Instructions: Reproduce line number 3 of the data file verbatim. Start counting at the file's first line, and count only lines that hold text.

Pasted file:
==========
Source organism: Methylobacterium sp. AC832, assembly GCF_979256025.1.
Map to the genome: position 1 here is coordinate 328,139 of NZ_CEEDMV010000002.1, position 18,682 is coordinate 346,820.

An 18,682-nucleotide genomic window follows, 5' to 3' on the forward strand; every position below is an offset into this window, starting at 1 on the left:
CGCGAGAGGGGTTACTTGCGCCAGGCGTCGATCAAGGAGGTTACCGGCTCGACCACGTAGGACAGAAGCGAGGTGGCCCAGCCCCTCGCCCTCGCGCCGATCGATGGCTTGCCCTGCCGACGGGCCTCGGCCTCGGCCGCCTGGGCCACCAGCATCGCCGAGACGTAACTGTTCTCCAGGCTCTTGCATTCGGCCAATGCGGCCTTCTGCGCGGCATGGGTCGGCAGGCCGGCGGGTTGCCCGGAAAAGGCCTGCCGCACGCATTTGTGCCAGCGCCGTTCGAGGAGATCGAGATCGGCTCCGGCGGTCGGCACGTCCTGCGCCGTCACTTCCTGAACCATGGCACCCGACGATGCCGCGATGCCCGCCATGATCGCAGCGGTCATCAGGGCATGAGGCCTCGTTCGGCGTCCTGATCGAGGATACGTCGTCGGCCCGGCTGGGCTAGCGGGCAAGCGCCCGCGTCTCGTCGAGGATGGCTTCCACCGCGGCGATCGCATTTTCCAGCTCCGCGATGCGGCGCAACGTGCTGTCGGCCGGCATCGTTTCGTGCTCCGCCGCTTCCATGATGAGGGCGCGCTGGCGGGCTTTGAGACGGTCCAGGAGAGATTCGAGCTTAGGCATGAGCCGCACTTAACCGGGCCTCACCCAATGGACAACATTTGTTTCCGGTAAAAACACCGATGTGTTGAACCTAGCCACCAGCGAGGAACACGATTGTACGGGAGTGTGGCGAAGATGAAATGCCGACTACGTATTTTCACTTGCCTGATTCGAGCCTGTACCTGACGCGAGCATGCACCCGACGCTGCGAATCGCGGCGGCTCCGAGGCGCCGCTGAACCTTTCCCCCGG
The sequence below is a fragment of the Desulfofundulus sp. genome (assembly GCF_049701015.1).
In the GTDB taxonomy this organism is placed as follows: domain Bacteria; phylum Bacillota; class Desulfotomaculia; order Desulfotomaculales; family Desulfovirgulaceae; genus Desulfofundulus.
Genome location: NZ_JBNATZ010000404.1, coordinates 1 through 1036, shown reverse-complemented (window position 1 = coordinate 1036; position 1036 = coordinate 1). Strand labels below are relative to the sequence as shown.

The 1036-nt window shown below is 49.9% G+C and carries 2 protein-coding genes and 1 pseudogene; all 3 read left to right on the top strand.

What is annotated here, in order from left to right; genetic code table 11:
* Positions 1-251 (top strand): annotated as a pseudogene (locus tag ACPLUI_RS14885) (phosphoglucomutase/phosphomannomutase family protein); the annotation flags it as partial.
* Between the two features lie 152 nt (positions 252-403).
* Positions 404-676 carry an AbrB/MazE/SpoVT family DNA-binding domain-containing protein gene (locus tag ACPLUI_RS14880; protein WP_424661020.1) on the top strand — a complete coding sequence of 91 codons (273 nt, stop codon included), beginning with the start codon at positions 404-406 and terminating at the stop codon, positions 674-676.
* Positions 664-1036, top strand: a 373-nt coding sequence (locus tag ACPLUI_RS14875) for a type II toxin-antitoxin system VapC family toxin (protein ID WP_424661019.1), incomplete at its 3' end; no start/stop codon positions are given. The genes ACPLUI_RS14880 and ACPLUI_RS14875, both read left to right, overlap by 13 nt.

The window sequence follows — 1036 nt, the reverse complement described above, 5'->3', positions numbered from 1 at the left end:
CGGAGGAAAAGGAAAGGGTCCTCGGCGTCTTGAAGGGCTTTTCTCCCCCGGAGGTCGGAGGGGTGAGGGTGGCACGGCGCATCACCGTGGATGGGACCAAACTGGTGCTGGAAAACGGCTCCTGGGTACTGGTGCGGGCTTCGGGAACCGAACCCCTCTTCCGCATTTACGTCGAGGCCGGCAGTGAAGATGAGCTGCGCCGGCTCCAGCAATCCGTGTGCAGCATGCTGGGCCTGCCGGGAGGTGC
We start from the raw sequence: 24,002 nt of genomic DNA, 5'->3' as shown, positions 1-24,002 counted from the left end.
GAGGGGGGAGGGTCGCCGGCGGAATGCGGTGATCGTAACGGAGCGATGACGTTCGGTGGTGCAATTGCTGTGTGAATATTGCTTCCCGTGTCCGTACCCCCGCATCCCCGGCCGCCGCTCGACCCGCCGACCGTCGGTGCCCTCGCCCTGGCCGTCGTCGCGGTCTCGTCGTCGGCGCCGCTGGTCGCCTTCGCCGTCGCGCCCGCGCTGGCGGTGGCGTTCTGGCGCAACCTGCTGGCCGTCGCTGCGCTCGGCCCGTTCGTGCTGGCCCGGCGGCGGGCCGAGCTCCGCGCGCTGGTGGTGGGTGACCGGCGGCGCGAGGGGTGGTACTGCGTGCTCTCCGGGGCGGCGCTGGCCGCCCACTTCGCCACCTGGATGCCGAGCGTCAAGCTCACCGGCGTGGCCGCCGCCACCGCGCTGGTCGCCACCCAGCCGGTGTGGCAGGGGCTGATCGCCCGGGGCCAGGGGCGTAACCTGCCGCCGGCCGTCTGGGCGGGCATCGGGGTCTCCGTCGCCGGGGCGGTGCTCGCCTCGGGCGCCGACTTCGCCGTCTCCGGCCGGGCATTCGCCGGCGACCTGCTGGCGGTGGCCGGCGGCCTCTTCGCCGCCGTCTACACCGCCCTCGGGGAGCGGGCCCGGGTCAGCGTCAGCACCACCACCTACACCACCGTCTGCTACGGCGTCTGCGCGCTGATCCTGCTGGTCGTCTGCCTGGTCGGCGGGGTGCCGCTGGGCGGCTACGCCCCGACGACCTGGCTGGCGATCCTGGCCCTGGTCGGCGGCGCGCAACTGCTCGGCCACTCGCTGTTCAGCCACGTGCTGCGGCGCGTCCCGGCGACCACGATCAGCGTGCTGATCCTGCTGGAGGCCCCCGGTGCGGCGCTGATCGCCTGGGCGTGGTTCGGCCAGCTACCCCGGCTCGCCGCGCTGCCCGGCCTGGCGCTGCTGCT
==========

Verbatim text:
An 18,682-nucleotide genomic window follows, 5' to 3' on the forward strand; every position below is an offset into this window, starting at 1 on the left: